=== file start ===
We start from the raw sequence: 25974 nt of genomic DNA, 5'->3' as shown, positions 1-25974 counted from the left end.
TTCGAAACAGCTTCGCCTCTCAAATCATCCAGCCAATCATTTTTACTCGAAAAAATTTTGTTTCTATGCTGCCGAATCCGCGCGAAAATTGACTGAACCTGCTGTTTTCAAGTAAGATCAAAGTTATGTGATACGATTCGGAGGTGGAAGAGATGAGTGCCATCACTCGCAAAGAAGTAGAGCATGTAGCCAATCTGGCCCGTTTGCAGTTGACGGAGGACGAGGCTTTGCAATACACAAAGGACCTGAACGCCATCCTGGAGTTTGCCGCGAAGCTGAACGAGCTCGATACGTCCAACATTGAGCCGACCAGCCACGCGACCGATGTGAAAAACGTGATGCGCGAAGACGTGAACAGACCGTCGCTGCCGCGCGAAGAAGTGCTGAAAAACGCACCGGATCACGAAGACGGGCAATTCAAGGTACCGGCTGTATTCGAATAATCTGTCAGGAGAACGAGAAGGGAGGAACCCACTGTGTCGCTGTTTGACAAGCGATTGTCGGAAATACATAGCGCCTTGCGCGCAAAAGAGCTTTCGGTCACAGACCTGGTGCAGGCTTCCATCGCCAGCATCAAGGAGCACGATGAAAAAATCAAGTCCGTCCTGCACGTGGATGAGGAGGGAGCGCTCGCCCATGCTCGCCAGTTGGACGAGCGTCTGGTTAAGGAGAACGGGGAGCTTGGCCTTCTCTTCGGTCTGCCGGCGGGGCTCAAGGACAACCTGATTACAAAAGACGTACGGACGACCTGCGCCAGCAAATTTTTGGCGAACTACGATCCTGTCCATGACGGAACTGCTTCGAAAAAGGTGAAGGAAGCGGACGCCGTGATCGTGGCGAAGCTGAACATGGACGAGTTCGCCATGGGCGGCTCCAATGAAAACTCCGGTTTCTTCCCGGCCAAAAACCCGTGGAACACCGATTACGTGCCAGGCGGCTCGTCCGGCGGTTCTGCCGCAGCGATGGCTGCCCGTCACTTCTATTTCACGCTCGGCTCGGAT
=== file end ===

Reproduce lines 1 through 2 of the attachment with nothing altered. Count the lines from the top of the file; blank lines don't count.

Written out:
We start from the raw sequence: 25974 nt of genomic DNA, 5'->3' as shown, positions 1-25974 counted from the left end.
TTCGAAACAGCTTCGCCTCTCAAATCATCCAGCCAATCATTTTTACTCGAAAAAATTTTGTTTCTATGCTGCCGAATCCGCGCGAAAATTGACTGAACCTGCTGTTTTCAAGTAAGATCAAAGTTATGTGATACGATTCGGAGGTGGAAGAGATGAGTGCCATCACTCGCAAAGAAGTAGAGCATGTAGCCAATCTGGCCCGTTTGCAGTTGACGGAGGACGAGGCTTTGCAATACACAAAGGACCTGAACGCCATCCTGGAGTTTGCCGCGAAGCTGAACGAGCTCGATACGTCCAACATTGAGCCGACCAGCCACGCGACCGATGTGAAAAACGTGATGCGCGAAGACGTGAACAGACCGTCGCTGCCGCGCGAAGAAGTGCTGAAAAACGCACCGGATCACGAAGACGGGCAATTCAAGGTACCGGCTGTATTCGAATAATCTGTCAGGAGAACGAGAAGGGAGGAACCCACTGTGTCGCTGTTTGACAAGCGATTGTCGGAAATACATAGCGCCTTGCGCGCAAAAGAGCTTTCGGTCACAGACCTGGTGCAGGCTTCCATCGCCAGCATCAAGGAGCACGATGAAAAAATCAAGTCCGTCCTGCACGTGGATGAGGAGGGAGCGCTCGCCCATGCTCGCCAGTTGGACGAGCGTCTGGTTAAGGAGAACGGGGAGCTTGGCCTTCTCTTCGGTCTGCCGGCGGGGCTCAAGGACAACCTGATTACAAAAGACGTACGGACGACCTGCGCCAGCAAATTTTTGGCGAACTACGATCCTGTCCATGACGGAACTGCTTCGAAAAAGGTGAAGGAAGCGGACGCCGTGATCGTGGCGAAGCTGAACATGGACGAGTTCGCCATGGGCGGCTCCAATGAAAACTCCGGTTTCTTCCCGGCCAAAAACCCGTGGAACACCGATTACGTGCCAGGCGGCTCGTCCGGCGGTTCTGCCGCAGCGATGGCTGCCCGTCACTTCTATTTCACGCTCGGCTCGGAT